A Cobb County judge will hold a hearing Thursday in a lawsuit challenging the election of Lt. Gov.-elect Geoff Duncan.
The case alleges that a drop-off in votes for lieutenant governor indicates the election between Duncan, a Republican, and Democrat Sarah Riggs Amico was flawed and should be redone. Duncan won by more than 123,000 votes.
While it’s not unusual for voters to skip down-ballot races, the lawsuit raises suspicions about potential irregularities in the lieutenant governor’s election.
The suit, filed Nov. 23 by an election integrity advocacy group and three voters, blames the state’s 16-year-old direct-recording electronic voting system. About 80,000 fewer votes were counted in the lieutenant governor’s race than the average of ballots recorded in 10 statewide contests in the Nov. 6 election.
The lead plaintiff in the lawsuit is the Coalition for Good Governance, a Denver-based nonprofit that’s also involved in other litigation alleging vulnerabilities in Georgia’s electronic voting machines.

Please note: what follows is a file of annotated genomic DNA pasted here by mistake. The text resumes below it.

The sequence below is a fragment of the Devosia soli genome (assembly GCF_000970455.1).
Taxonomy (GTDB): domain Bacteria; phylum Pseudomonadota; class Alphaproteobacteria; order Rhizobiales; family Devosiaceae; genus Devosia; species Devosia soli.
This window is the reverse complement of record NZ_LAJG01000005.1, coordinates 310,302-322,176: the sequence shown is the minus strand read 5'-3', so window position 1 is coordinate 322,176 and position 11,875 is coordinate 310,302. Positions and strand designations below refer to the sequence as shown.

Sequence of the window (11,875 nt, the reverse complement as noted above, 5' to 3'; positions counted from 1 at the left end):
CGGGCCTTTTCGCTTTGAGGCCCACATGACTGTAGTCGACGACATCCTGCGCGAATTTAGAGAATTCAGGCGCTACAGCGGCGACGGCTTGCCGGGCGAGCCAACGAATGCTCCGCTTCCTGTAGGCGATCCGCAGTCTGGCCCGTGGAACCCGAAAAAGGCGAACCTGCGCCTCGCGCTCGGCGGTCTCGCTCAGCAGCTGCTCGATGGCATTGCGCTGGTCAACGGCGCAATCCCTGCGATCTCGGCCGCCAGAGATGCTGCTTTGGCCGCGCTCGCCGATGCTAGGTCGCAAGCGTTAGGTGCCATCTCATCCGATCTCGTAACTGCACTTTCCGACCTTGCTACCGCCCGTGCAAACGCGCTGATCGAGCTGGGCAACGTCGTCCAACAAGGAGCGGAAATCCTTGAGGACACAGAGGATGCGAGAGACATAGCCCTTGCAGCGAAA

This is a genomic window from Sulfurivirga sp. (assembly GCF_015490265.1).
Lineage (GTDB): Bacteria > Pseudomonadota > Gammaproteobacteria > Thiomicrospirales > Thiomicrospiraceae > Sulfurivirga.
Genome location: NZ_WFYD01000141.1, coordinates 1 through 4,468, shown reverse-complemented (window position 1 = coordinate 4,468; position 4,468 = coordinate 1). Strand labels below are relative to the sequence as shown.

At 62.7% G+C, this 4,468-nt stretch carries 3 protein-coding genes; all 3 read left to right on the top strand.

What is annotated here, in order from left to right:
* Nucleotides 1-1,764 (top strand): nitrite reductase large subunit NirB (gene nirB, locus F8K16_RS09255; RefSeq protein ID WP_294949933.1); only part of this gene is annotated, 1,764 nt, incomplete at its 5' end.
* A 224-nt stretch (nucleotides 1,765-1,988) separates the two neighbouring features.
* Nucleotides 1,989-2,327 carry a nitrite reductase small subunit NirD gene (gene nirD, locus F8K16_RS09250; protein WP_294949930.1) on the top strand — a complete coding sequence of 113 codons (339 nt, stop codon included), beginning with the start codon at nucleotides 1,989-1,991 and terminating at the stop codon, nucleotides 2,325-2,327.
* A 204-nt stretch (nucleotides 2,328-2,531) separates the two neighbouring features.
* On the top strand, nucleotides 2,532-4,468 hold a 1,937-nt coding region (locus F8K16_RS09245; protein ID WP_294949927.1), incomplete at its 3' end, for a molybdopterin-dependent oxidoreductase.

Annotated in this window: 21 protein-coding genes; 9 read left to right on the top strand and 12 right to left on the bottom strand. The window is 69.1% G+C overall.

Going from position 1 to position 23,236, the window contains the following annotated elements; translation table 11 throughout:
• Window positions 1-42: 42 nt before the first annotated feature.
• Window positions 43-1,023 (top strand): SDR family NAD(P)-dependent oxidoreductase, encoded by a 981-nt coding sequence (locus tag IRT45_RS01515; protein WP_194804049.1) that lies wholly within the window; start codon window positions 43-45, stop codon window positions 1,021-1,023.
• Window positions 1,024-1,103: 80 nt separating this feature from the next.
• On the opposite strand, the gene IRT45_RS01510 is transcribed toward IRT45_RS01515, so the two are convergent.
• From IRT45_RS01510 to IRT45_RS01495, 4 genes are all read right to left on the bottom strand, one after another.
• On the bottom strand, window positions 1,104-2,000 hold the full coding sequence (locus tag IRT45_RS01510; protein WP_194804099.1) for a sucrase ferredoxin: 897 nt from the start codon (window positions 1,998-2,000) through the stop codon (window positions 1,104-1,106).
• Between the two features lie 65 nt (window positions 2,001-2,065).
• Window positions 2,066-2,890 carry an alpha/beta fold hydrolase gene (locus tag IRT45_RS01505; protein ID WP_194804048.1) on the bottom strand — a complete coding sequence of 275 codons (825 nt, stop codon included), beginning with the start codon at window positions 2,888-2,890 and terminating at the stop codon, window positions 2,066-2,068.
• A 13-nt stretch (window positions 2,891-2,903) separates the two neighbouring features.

Besides calling for a new election for lieutenant governor, the lawsuit also seeks to conduct the election on verifiable paper ballots.
University of California-Berkeley professor Philip B. Stark, who examined the Winterville Train Depot precinct in Athens-Clarke County on behalf of the plaintiffs, said the results of the race “are in substantial doubt.”
“The disparity in undervote rates by voting technology strongly suggests that malfunction, misconfiguration, bugs, hacking or other error or malfeasance caused some (direct-recording electronic machines) not to record votes in the lieutenant governor’s contest.”
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Staff writer Mark Niesse contributed to this article.